It is surprising that even some evangelical theologians hesitate to affirm that heaven is a place or that Jesus ascended to a definite location somewhere in the space-time universe. Admittedly we cannot now see where Jesus is, but that is not because he passed into some ethereal “state of being” that has no location at all in the space-time universe, but rather because our eyes are unable to see the unseen spiritual world that exists all around us. There are angels around us, but we simply cannot see them because our eyes do not have that capacity: Elisha was surrounded by an army of angels and chariots of fire protecting him from the Syrians at Dothan, but Elisha’s servant was not able to see those angels until God opened his eyes so that he could see things that existed in that spiritual dimension (2 Kings 6:17). Similarly, when Stephen was dying, God have him a special ability to see the world that is now hidden from our eyes, for he “gazed into heaven and saw the glory of God, and Jesus standing at the right hand of God; and he said, ‘Behold, I see the heavens opened, and the Son of man standing at the right hand of God’ ” (Acts 7:55-56). And Jesus himself said, “In my Father’s house are many rooms; if it were not so, would I have told you that I go to prepare a place for you? And when I go and prepare a place for you, I will come again and will take you to myself, that where I am you may be also” (John 14:2-3).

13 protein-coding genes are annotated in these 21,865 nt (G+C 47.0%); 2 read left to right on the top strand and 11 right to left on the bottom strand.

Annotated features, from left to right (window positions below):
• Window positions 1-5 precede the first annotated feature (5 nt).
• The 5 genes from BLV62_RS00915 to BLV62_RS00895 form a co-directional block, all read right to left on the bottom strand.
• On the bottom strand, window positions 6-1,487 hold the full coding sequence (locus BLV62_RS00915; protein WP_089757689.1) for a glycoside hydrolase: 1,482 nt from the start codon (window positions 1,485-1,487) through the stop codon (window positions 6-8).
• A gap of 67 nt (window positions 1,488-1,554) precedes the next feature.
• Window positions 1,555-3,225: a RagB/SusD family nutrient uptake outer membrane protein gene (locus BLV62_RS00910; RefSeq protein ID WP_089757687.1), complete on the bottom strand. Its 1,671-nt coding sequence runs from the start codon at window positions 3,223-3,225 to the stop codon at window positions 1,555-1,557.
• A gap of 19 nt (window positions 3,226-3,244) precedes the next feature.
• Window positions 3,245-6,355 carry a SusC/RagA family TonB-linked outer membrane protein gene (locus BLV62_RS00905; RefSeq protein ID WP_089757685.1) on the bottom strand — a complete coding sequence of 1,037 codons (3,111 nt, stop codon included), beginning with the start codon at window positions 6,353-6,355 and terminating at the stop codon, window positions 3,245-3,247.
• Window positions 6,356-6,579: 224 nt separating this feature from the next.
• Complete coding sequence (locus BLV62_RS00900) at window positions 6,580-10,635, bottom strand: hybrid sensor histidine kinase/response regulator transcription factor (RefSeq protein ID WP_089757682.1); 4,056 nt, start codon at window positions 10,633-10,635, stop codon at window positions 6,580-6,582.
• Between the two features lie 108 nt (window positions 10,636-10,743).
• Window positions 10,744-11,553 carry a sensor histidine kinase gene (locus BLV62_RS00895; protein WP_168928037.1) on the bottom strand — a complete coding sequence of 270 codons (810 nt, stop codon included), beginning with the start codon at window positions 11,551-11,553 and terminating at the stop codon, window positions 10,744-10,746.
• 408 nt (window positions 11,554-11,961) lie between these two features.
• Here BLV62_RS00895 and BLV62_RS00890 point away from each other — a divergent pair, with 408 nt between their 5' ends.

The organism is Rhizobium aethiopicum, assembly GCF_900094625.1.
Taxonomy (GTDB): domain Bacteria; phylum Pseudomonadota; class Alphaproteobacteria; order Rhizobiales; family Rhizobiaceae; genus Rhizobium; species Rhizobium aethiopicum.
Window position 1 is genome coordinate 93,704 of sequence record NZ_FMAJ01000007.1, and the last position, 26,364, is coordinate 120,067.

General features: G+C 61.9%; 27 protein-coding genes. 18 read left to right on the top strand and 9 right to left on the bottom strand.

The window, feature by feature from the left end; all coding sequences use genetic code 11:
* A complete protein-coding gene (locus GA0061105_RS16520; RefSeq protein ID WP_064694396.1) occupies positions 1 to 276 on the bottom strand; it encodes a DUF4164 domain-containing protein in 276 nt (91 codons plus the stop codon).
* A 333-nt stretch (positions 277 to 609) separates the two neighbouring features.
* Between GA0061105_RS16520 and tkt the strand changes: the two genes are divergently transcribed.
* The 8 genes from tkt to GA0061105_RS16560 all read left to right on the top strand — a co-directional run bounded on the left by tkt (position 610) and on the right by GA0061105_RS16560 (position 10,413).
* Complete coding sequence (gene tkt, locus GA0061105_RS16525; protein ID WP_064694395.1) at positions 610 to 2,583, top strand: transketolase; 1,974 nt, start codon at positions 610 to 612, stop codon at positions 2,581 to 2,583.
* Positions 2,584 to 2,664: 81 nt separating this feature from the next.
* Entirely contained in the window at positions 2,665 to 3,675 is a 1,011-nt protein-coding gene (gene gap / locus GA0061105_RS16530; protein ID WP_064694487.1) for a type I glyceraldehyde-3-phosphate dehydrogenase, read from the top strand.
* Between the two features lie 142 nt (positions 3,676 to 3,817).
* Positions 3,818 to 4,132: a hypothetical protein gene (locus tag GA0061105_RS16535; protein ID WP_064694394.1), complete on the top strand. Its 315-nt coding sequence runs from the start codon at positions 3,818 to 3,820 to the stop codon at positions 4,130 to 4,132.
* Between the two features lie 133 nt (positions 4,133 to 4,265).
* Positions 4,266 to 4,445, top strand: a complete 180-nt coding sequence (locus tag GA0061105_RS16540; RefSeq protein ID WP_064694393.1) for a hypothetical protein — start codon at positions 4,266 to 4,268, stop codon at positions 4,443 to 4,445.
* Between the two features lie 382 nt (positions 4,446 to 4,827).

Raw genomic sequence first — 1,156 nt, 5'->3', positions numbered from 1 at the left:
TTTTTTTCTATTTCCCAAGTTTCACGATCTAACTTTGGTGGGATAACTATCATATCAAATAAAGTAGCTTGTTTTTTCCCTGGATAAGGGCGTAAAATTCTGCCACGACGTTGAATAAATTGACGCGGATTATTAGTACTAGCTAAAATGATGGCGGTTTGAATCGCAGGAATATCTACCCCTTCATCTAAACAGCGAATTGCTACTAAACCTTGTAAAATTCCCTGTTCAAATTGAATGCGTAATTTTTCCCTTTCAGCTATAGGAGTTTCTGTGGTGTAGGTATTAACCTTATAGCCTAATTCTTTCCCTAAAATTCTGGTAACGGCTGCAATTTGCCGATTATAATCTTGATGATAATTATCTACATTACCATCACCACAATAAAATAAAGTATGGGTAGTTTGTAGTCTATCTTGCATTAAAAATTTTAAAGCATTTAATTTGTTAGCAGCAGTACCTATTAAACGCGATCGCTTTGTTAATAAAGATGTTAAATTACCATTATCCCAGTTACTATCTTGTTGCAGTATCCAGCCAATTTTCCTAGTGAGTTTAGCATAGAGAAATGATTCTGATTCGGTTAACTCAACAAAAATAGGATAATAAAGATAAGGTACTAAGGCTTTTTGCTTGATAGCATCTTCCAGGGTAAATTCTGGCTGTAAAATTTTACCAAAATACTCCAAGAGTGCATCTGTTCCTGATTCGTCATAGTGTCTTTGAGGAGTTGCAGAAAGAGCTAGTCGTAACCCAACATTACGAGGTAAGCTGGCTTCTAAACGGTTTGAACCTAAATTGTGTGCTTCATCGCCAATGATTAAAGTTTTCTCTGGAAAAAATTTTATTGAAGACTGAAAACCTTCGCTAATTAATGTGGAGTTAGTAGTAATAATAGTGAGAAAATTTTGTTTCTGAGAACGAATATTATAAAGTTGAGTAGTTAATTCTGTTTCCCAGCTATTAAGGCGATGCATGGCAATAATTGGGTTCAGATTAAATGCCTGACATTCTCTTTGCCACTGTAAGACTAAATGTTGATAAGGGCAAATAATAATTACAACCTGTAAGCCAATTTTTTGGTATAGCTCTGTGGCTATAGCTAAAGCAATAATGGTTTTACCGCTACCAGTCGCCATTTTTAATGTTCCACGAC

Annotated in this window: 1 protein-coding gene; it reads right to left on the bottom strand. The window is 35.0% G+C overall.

Of course we cannot now say exactly where heaven is. Scripture often pictures people as ascending up into heaven (as Jesus did, and Elijah) or coming down from heaven (as the angels in Jacob’s dream, Gen. 28:12), so we are justified in thinking of heaven as somewhere “above” the earth. Admittedly the earth is round and it rotates, so where heaven is we are simply unable to say more precisely — Scripture does not tell us. But the repeated emphasis on the fact that Jesus went somewhere (as did Elijah, 2 Kings 2:11), and the fact that the New Jerusalem will come down out of heaven from God (Rev. 21:2), all indicate that there is clearly a localization of heaven in the space-time universe. Those who do not believe in Scripture may scoff at such an idea and wonder how it can be so, just as the first Russian cosmonaut who came back from space and declared that he did not see God or heaven anywhere, but that simply points to the blindness of their eyes [618] toward the unseen spiritual world; it does not indicate that heaven does not exist in a certain place. In fact, the ascension of Jesus into heaven is designed to teach us that heaven does exist as a place in the space-time universe. [617-618]